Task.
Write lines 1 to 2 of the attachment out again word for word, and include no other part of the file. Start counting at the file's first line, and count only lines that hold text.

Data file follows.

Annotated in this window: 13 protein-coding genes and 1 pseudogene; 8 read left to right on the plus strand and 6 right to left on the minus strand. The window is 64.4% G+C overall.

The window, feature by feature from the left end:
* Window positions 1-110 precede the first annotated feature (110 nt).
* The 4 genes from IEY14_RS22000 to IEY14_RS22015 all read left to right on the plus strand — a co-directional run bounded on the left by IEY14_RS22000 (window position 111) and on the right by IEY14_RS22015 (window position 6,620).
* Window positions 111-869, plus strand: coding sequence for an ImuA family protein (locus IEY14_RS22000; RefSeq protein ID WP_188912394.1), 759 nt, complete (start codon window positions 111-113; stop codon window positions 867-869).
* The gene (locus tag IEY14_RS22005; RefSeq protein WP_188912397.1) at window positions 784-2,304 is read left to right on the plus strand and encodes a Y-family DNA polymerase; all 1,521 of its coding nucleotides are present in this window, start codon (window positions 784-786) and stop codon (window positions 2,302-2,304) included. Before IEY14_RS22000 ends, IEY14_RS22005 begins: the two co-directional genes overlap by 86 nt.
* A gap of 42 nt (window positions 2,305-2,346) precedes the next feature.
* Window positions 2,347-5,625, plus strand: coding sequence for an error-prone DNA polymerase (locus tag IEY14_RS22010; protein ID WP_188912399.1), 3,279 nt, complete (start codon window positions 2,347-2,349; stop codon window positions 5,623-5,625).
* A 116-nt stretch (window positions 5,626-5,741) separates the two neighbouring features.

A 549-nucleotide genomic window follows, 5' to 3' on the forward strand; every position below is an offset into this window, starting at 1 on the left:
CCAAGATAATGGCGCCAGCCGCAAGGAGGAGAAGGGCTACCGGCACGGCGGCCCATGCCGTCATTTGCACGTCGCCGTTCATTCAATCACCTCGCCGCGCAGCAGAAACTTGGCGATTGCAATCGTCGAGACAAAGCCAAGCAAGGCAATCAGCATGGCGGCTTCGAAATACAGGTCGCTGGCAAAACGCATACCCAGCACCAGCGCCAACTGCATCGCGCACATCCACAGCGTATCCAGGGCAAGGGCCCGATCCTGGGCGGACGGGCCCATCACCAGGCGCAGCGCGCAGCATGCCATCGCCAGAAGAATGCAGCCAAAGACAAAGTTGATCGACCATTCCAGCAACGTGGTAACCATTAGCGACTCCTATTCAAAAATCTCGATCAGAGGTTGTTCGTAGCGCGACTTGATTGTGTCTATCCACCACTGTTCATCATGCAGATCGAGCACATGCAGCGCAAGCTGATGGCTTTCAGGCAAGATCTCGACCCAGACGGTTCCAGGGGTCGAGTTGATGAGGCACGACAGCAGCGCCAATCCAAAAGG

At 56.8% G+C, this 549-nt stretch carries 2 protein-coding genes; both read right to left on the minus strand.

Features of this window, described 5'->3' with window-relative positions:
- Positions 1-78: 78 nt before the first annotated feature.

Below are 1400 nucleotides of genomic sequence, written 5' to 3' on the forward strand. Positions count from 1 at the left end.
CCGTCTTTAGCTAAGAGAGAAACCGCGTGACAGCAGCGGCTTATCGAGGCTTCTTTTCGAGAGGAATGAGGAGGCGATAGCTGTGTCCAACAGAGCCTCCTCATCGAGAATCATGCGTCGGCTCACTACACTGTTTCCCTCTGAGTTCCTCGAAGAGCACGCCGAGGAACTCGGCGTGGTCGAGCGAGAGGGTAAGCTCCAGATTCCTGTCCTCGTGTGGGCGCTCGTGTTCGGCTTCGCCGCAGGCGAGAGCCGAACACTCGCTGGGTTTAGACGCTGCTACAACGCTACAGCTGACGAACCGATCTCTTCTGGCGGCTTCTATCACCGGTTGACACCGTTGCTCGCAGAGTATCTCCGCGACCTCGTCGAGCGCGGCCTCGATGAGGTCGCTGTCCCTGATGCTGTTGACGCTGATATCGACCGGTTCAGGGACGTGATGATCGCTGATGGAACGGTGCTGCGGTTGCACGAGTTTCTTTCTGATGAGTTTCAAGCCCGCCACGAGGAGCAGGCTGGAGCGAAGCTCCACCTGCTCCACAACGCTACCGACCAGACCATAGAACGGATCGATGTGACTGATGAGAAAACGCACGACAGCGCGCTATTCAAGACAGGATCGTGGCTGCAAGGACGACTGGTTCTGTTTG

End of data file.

Annotated in this window: 13 protein-coding genes and 1 pseudogene; 8 read left to right on the plus strand and 6 right to left on the minus strand. The window is 64.4% G+C overall.

The window, feature by feature from the left end: